How to Make a Scatter Plot in Excel to Present Your Data
Want the perfect way to display two data sets in your spreadsheet? Consider creating a scatter plot in Excel for a great visual.
Using a chart in Microsoft Excel, you can display your data visually. This makes it easy for your audience to see an attractive and often more useful view of your data.
One chart type in Excel that many don’t consider is a scatter plot, also referred to as a scatter graph, scatter diagram, and scatter chart. This type of visual lets you compare two data sets using plotted points.
Microsoft Excel provides a handful of scatter plot types depending on how you want to display your data. Let’s have a look at each one and how to create the scatter chart in Excel.
Scatter Chart Types in Excel
You can select from five different scatter plots with and without markers.
- Scatter with markers
- Scatter with smooth lines, with or without markers
- Scatter with straight lines, with or without markers
You’ll also notice in the Scatter Chart menu options for bubble and 3-D bubble charts. While similar to scatter charts, bubble charts use an additional number field to determine the sizes of the data points.
Create a Scatter Plot in Excel
If you have your data sets and want to see if a scatter plot is the best way to present them, it takes only a few clicks to make the chart.
Select the data for your chart. If you have column headers that you want to include, you can select those as well. The chart title will default be the header for your y-axis column. But you can change the title for the chart either way.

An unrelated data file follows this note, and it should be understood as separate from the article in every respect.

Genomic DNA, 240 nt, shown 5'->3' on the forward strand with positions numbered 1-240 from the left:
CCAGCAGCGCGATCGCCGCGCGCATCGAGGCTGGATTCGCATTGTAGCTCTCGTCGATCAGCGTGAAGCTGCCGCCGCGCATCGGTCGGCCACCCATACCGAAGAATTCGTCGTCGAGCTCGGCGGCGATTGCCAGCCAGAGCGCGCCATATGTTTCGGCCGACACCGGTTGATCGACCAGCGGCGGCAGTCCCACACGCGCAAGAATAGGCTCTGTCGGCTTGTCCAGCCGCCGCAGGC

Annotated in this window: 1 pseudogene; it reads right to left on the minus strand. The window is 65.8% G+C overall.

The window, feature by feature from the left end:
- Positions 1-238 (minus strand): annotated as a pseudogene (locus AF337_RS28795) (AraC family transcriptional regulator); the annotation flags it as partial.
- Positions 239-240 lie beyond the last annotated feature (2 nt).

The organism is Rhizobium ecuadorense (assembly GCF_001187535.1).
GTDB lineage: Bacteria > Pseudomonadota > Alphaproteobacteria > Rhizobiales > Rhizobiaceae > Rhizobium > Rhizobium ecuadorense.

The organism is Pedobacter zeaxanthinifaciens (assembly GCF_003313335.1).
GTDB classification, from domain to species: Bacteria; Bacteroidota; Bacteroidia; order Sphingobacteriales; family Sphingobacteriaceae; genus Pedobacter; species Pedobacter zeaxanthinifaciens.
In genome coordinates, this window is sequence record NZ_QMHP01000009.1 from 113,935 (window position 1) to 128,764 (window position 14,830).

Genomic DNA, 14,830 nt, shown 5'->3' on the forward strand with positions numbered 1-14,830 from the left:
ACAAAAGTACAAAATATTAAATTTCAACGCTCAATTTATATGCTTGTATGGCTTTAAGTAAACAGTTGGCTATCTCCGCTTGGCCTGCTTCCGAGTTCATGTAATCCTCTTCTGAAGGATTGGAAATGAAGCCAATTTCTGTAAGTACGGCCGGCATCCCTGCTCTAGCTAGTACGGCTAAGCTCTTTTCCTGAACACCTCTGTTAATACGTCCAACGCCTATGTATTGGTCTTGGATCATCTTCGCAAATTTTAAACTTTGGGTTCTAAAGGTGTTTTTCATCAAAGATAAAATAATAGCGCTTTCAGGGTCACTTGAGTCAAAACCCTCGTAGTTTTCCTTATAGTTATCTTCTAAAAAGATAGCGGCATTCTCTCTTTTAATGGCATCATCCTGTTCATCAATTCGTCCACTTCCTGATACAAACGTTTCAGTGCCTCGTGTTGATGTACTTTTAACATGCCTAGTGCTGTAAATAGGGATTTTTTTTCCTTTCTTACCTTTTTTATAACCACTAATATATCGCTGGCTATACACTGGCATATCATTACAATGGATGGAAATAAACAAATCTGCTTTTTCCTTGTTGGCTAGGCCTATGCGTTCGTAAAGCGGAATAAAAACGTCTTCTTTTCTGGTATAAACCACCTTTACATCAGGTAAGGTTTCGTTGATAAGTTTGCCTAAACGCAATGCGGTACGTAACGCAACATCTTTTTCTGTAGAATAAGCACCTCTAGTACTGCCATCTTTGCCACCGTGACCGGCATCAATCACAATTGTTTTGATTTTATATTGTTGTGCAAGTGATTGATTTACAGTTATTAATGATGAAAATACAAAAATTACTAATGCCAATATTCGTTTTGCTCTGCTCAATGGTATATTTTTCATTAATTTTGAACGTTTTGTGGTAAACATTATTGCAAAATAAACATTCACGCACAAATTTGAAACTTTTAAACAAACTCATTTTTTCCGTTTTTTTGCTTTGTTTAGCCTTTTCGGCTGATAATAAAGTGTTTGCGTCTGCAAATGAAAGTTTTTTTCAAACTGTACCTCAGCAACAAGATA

Go to the Insert tab and click Insert Scatter or Bubble Chart in the Charts section of the ribbon. If you’re using Excel on Windows, you can put your cursor over the various scatter chart types to see a brief description and a preview of the chart.
When you see the chart you want to use, click to insert it into your spreadsheet. You can then select the chart to drag it to a new spot or drag it from a corner to resize it.
Customize the Scatter Chart
Also, with the chart selected, you’ll see a few buttons displayed to the right. Use these to edit the Chart Elements, Styles, or Filters.
Chart Elements: Adjust the titles, labels, gridlines, legend, and trendline.
Chart Styles: Choose a different chart style or color scheme.
Chart Filters: Filter the data to display using values or names.
You can also use the Chart Design tab that displays when you select your chart. You can add elements, change the colors or style, switch the rows and columns, or change the chart type.
Include a Third Data Set to the Scatter Plot
Because Excel does a great job at providing scatter plot options that use color, you can add another data set to your chart.
If the points are coded (color/shape/size), one additional variable can be displayed.
Using the same type of scatter plot with smooth lines and markers, you can see here how the chart displays when selecting three data sets.
Plot Your Data With a Scatter Chart in Excel
The next time you want a graphic display of your data and have just a couple of data sets, consider a scatter plot in Excel. It might just be the ideal visual for your spreadsheet.
For more, take a look at how to create a Gantt chart in Excel. Or, for something on a smaller scale, check out how to use sparklines in Excel.